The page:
PHY 2048L
Lab 5

Ballistic Pendulum and Projectile Motion

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Updated: 1/21/2013
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We will be doing"Lab 13", MOSTLY as described in the lab manual.

Guiding Question:

You measure two speeds, so be sure to explain which one you consider to be the best estimate of the ball's speed, and why.

Preparing for the lab:

Read the theory for "Lab 13" (pages 137 to 139) in the lab manual before answering the questions on LON-CAPA.

Comments

Attention to safety is important in this lab. The steel ball is fired at about 15 mph, which is 22 feet per second. It will damage things in its path and can definitely put an eye out. Do not stand in the line of fire at any time. The catch box can be used as a safety shield (see below) during the first part of the lab, but the ball will be fired off the end of the table during the second part of the lab. Check the line of fire before shooting.

Some operational suggestions: There is a knurled ring that adjusts the spring tension. Be sure it is tightened before starting your work or your results will be inconsistent. Check that the pendulum is swinging freely and properly aligned. ( I check the setup before and after each lab, but you should do so as well.) Don't mess with it until you have done the first set of measurements. Measure the mass of the pendulum after making the ballistic pendulum measurements (part one) and reinstall it like you found it.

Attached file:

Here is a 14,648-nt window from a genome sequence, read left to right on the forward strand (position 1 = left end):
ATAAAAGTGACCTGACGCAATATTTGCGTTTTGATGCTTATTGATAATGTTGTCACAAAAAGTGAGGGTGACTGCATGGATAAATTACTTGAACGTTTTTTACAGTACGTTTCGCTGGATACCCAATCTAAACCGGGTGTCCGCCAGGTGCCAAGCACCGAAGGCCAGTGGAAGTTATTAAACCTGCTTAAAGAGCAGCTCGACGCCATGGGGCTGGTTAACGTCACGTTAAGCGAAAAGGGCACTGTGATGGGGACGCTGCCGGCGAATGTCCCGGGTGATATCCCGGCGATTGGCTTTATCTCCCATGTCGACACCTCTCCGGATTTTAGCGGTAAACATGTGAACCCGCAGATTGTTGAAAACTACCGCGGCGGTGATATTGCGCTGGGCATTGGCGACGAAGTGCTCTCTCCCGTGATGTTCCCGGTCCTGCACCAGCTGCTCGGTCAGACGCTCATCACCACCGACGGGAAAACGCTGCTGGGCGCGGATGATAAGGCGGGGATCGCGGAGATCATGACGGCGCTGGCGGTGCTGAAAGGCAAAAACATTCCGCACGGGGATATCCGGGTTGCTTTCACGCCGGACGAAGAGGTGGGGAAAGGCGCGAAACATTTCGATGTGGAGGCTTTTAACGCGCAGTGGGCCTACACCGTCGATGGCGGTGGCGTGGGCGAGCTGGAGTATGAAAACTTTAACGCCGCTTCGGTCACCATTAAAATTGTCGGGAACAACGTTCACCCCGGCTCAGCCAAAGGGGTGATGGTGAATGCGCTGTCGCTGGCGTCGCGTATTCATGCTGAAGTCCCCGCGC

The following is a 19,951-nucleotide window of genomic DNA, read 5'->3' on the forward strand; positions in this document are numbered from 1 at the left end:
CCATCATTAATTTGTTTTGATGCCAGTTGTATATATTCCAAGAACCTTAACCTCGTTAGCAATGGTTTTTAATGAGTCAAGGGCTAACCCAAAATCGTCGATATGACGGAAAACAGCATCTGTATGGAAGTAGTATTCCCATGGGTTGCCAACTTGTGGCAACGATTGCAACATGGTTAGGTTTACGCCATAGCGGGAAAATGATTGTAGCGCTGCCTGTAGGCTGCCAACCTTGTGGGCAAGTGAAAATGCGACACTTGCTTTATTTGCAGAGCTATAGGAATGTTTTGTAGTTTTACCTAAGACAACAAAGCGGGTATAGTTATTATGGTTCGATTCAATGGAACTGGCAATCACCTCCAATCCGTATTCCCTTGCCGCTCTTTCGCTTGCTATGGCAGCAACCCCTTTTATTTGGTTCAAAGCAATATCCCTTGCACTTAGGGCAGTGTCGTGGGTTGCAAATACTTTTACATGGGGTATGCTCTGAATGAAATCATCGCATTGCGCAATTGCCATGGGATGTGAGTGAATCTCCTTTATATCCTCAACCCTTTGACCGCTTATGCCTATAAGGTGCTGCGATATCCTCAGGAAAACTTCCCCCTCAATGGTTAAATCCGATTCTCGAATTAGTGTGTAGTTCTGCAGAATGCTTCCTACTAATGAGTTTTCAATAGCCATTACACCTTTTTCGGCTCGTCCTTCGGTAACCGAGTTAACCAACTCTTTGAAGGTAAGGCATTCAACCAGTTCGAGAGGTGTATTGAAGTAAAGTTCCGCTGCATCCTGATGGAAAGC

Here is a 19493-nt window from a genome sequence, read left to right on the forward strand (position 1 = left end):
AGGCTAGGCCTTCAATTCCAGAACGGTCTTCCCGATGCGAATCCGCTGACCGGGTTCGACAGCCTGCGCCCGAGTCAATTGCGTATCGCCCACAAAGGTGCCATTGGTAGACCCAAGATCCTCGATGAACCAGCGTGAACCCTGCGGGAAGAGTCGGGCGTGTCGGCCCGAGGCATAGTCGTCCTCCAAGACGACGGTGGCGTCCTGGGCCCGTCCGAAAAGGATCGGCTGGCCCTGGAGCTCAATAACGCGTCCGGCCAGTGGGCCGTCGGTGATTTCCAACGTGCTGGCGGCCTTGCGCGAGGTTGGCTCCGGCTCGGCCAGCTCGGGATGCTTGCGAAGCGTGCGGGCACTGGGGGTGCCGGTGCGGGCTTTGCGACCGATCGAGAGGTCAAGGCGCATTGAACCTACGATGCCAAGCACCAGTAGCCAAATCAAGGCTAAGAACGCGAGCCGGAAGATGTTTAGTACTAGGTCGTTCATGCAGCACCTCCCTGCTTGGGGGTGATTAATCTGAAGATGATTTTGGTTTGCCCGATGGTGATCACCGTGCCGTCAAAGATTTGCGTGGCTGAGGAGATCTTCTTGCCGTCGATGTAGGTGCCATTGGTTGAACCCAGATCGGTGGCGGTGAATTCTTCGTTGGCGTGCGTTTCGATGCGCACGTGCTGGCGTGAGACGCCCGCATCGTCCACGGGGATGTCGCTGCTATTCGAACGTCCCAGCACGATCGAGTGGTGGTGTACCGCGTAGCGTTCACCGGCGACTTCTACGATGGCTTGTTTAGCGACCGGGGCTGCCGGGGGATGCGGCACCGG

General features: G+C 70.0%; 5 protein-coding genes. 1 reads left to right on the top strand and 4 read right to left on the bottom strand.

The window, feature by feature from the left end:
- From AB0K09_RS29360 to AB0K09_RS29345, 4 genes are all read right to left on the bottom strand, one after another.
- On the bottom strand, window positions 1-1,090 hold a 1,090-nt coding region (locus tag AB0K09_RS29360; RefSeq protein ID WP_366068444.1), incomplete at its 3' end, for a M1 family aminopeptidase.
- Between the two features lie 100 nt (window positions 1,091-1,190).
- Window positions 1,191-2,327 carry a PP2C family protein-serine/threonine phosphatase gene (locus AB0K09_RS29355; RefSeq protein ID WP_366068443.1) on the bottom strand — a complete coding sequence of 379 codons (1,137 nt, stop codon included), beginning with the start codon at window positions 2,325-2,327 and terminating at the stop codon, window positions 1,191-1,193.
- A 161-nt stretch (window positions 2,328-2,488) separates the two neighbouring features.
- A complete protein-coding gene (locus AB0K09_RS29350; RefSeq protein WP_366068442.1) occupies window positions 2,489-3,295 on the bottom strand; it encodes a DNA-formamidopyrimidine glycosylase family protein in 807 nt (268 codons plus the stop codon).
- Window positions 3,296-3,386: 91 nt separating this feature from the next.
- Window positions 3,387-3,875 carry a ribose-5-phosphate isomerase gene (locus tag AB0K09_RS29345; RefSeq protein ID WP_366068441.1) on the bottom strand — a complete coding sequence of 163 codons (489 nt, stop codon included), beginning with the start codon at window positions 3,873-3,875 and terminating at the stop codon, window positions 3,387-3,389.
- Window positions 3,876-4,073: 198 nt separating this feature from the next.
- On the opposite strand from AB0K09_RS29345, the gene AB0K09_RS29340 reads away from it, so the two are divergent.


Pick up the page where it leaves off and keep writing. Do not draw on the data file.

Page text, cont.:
Do not cock the gun until ready to fire, and do not fire it too rapidly. The springs appear to weaken if not allowed to 'rest' between firings. Try to make every shot under the same conditions in both part 1 and part 2 of the lab.

I have modified the second part of the lab as described in a handout.

You will predict where the ball should land and mark that landing area on the paper used as a target. The distribution of landing points provide a sort of histogram that will show both random errors (the scatter of the points), which you can compare to your predicted error band, and systematic errors (location of centroid compared to your predicted landing point) in a very visual fashion. However, you still need to do the calculations for part 2 so you can answer the post-lab questions.


Apparatus

initial arrangement of ballistic pendulum and catcher box

Photo of the ballistic pendulum and catcher box arranged the way you should find them when you arrive. The knurled adjustment ring I mention above can be seen on the left, just to the right of the knob you pull to cock the gun.

ballistic pendulum and catcher box in use

This photo shows the system as it looks while in use with the catcher box on the floor. The basic arrangement is to have the box as far as it will go against the wall, and then position the launcher at the predicted distance from a landing point near the center of the box. You will probably want the entire system closer to the edge of the table to make it easier to measure down to the floor.

 
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